Here are 10 of 2020’s memorable sound bites
Quotes took a mix of twists and turns this year.
Starting with a contortionist.
Lila Woodard, who was 14 when she talked to the News-Press last winter about her flexibility, was among people with a lot to say in 2020. They varied from a man who collects typewriters — remember those? — to a saxophonist living a double life in the Santa Ynez Valley.
Here’s a look at 10 quotes and the people who said them in this year’s Life stories.
News-Press staff writer Marilyn McMahon contributed to this story.
“People are intrigued by the dated technology, the value of communicating from the heart. They find it’s a better way of expressing their emotions. It’s immediate, and there are no distractions like spell check or advertising or emails flashing on screens.”
— Simon Kiefer, aka The Typewriter Guy. The Goleta resident has collected more than 100 vintage typewriters and founded the Santa Barbara Public Typewriter Project.
“It took me several months to learn the bow and arrow, and now my goal is to hit the bullseye on the target every time.”
— Contortionist Lila Woodard, whose talents include shooting arrows from a bow with her toes while doing a handstand on canes high off the ground. She is the daughter of Lindsay Woodard, a teacher at Laguna Blanca School, and Bill Woodard, principal at Dos Pueblos High School.
“I loved riding my motorcycles so much that I became the youngest member of the Santa Barbara Motorcycle Club. I still ride all the time. I’ll quit when I’m 100, maybe.”
— Sir “Putty” Mills of Santa Ynez, 96. Rutledge Alexander “Putty” Mills designed and built the lunar rover prototype used by the Apollo 17 astronauts during their training.
“I was very attracted to working for this organization because the cause is so critical. Right now, the number of Alzheimer’s cases across the U.S. is 5.8 million. That number is projected to increase to 16 million by 2050 … I’m very proud of the work that the dedicated staff at the Alzheimer’s Association do. They are in many ways angels.”
— Lindsey Leonard, the new executive director of the California Central Coast chapter of the Alzheimer’s Association.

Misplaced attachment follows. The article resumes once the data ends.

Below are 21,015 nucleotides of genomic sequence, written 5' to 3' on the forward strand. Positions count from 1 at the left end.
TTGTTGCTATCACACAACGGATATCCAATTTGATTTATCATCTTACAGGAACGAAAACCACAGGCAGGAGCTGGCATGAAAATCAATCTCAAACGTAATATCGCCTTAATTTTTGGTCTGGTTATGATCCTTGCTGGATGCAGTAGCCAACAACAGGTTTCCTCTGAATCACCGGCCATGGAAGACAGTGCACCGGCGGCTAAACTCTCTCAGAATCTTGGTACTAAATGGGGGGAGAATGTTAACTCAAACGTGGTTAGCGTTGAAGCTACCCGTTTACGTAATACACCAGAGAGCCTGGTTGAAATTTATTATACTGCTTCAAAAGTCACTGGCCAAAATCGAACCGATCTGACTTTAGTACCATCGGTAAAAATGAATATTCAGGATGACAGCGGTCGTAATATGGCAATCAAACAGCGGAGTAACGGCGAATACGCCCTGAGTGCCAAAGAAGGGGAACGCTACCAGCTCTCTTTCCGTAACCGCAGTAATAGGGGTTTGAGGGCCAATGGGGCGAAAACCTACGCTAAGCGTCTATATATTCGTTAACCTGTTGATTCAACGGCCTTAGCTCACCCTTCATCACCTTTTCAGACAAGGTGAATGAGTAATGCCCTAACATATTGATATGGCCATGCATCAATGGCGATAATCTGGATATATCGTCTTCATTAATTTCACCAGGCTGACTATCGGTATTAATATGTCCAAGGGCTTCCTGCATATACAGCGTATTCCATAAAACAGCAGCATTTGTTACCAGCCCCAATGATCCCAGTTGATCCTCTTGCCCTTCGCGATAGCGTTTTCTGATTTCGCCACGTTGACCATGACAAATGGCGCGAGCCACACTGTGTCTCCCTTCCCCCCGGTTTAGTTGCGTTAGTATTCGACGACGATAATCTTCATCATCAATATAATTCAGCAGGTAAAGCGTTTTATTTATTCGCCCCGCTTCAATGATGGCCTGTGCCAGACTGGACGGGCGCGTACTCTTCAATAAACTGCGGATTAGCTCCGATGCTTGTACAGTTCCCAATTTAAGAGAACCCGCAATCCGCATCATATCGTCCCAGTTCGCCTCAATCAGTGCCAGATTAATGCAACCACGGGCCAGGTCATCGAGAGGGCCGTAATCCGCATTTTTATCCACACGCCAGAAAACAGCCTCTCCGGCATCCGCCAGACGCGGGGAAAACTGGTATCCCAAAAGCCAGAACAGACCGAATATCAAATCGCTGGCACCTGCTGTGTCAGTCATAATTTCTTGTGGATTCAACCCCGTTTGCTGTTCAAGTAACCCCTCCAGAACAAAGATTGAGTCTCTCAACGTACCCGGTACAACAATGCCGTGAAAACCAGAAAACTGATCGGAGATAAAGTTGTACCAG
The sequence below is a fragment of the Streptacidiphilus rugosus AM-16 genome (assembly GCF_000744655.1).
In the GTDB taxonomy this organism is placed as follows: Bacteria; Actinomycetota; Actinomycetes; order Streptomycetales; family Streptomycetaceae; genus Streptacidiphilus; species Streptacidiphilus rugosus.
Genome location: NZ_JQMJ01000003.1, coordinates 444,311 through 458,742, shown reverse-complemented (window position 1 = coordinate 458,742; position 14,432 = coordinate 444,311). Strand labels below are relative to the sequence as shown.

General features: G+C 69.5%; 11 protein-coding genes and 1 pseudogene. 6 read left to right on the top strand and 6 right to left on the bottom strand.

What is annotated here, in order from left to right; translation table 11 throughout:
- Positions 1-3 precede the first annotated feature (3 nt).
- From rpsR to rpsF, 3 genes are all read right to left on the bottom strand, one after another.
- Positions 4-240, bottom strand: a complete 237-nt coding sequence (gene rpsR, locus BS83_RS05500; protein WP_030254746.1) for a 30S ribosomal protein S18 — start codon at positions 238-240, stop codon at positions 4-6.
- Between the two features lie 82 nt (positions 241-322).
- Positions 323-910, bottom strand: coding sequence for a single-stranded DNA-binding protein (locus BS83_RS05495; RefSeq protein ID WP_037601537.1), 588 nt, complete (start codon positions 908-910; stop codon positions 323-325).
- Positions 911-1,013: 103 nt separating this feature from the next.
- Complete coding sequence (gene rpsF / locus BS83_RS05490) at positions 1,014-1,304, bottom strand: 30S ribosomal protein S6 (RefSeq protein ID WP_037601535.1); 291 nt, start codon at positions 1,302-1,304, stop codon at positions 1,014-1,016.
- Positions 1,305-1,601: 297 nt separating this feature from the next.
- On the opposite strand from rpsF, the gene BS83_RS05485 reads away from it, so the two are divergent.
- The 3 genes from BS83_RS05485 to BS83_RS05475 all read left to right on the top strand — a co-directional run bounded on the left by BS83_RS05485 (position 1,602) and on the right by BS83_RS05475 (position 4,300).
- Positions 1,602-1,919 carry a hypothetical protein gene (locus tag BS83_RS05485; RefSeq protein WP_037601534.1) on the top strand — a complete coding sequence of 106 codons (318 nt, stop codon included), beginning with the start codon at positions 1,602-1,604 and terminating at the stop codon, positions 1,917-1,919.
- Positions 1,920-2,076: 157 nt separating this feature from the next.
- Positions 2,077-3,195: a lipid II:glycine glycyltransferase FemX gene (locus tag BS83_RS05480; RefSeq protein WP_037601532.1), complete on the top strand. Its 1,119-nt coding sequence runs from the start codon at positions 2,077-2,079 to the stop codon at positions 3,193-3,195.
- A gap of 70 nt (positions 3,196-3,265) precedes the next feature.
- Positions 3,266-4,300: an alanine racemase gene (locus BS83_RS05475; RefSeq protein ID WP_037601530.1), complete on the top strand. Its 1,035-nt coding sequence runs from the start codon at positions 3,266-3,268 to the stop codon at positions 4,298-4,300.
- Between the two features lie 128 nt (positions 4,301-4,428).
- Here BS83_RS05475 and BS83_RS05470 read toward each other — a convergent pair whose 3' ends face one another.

“Like everything with COVID-19, we’re discovering some of these adaptations are pushing us into places that are really innovative and new and important.”
— Rebecca Anderson, Lotusland’s new executive director, about changes that needed to be made at the Montecito garden during the pandemic.
“Part of my role, I think, is to help people deal with the grief of loss. Whether you have lost an individual to a pandemic or not, we’re all in this together. We are all feeling a loss, whatever that loss is.”
— Rav Debi Lewis, commenting this summer about her work as the new spiritual leader of the Santa Ynez Valley Jewish Community.
“Our ages range from the 40s to the 70s, and we all live in Buellton, Solvang, Los Alamos and Lompoc. We’re having a blast. We practice on Mondays at a storefront in Buellton, which is large enough for us to practice social distancing during the COVID-19 crisis. … Music has always been therapeutic for me. I can’t wait to start performing again when the pandemic crisis is over.”
— Greg Gorman, who began playing the saxophone in high school. The Solvang resident lives a double life as a saxophonist in the Soul Cats, a 12-piece band based in the Santa Ynez Valley, and the owner of Screenmobile, installing and repairing screens on site for homes and businesses.
“We lived in West Anaheim, a few miles from the Matterhorn at Disneyland. There was no money for college. I needed a part-time job while I went to school. I applied to Disneyland and became a soda jerk at Cafe Orleans. Then, I was promoted to the Earl of Sandwich restaurant and then, to Club 33, the private club for members.”
— Chef Michael Hutchings, talking to the News-Press before leaving Santa Barbara for his new home in Charleston, S.C.
“Just to be able to introduce a wine like this to people who might be reluctant to try a white wine … We were really stoked about that.”
— Santa Barbara County winemaker Doug Margerum after Margerum M5 White Rhône Blend won the No. 30 spot on Wine Enthusiast Magazine’s top 100 list.
“We all had a common goal of making the best product and contributing technically the best and making sure it all works. They become your family.”
— Diane Sova, author of “Santa Barbara Research Center: A Tribute and a Legacy.”